The #critlib community had a chat yesterday about "dismantling the white, upper class, cisgender, & colonial LCSH." You can see the questions here. I was unable to participate in the chat, but I wanted to say something about one of the questions.
Is there a better alternative to the SACO process of LCSH review to ensure that change happens?
Okay, the SACO proposal process.
SACO is the Subject Access Cooperative Program, which is part of the Library of Congress-lead Program for Cooperative Cataloging. Members of the program may propose new subject headings or classification numbers for review and approval by Library of Congress staff. The process for reviewing subject headings and classification numbers is, roughly, a ten week process that crosses two departments in the Library of Congress.
In weeks 7-8 of the proposal process, there is an editorial meeting that determines whether proposals are approved, not approved, or changed according to existing subject cataloging policies. Summary of decision documents are posted online and are unbelievably interesting to read.
So that's the current process. Does that make sense? Have I explained myself clearly?
I think there are two possibilities here: create change from inside the system or develop vocabularies outside of the system entirely. Let's talk about the former and maybe come back to the later on a different day.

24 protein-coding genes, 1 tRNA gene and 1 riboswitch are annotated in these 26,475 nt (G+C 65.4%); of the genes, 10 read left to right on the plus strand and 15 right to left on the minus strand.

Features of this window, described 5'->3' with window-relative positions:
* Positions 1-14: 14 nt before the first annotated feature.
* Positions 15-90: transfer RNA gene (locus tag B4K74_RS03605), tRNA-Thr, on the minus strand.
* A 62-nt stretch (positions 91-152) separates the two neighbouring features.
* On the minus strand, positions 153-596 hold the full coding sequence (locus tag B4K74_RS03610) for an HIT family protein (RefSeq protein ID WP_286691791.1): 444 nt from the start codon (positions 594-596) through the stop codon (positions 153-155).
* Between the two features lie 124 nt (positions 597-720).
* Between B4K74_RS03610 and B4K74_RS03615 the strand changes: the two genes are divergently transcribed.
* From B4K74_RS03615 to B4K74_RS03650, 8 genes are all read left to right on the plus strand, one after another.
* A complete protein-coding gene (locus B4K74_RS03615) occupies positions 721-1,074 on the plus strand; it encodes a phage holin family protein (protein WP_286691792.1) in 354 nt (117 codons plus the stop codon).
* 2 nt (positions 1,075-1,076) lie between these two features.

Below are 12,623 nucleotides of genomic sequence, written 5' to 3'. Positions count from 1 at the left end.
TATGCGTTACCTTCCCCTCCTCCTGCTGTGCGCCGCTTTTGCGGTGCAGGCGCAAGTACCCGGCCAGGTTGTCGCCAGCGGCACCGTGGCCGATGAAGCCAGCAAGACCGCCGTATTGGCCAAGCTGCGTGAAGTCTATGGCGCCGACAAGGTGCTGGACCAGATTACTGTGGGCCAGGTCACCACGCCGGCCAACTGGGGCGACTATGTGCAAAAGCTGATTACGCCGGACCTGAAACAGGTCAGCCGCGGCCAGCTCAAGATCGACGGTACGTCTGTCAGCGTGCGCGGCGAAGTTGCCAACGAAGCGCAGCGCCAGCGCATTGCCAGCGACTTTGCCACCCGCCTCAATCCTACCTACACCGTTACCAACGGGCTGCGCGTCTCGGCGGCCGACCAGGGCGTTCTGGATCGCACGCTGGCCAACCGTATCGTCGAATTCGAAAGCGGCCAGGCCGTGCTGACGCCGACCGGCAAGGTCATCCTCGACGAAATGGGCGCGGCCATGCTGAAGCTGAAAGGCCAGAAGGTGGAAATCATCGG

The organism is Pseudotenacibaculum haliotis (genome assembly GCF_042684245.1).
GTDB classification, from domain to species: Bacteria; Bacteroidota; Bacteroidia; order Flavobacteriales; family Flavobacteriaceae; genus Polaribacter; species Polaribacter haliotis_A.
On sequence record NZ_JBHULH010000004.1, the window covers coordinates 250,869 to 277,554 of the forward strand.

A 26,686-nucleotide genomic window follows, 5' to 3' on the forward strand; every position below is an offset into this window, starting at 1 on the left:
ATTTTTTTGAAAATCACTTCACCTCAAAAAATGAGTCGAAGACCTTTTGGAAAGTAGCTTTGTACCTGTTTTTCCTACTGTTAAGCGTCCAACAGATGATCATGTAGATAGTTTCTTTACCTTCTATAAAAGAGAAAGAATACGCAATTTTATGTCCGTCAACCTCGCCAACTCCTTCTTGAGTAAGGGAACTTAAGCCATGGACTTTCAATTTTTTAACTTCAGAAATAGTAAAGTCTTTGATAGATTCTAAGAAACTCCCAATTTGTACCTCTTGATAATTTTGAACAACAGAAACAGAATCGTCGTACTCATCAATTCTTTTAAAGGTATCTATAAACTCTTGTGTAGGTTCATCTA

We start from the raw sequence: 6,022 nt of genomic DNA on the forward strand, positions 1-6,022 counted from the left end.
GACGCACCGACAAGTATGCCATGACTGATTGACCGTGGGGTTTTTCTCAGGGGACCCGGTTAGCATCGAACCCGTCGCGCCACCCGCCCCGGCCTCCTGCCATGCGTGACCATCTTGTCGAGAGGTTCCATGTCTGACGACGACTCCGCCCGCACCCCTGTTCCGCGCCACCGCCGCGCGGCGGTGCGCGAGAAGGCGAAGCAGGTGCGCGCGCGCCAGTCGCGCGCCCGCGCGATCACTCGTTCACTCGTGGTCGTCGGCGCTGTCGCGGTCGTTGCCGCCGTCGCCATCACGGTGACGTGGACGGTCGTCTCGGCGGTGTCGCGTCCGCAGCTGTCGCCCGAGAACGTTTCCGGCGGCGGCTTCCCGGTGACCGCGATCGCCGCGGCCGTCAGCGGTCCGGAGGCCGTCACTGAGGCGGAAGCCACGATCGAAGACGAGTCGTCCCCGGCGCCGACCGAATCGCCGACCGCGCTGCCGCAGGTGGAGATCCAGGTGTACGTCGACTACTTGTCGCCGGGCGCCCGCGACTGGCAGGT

Given that the SACO program is under the umbrella of the Program for Cooperative Cataloging, I would love to see the Program for Cooperative Cataloging think about how the SACO proposal process could be reimagined. Library of Congress, of course, has a significant interest in how these proposals are vetted because LCSH is a thesaurus that they use to describe material in their collection. But I think that Program for Cooperative Cataloging members also have an interest in how these proposals are vetted because the expectation is that Program for Cooperative Cataloging members will use LCSH in the records they create. I think it would be valuable to have the input of the cataloging community--especially margainalized groups--when considering new and/or changed headings and classification numbers. There are already elected representative positions within the Program for Cooperative Cataloging. Perhaps those elected roles could extend to the SACO process.
The ALCTS CaMMS Subject Analysis Committee brings together a variety of constituencies, including the Library of Congress, to discuss issues related to subject access. There are several outside organizations that have representation on this group, including the music and legal cataloging communities. I think that one way to change the system while working inside it would be to form a group that meets the criteria for eligibility to have a representative position on the Subject Analysis Committee. I would be especially like to see groups formed from inside ALA's Black Caucus and the Gay, Lesbian, Bisexual, and Transgender Round Table.
Catalogers, as a group of people, do the best they can to perform subject analysis on the material that comes across their desks. But, like everyone else, we do so with the privilege and biases that form the basis for who we are. We talk a lot about "cataloger's judgement" in the field of cataloging, but we talk less about "cataloger's bias." As someone who is white, middle-class, and cisgender, my records reflect a certain context. Cataloging, like the rest of librarianship, won't ever be neutral. But understand why the system is broken and how we can fix it might help us create systems that are better suited to the needs of our users. The #mashcat and #critlib communities are asking us to do better, and I think we can.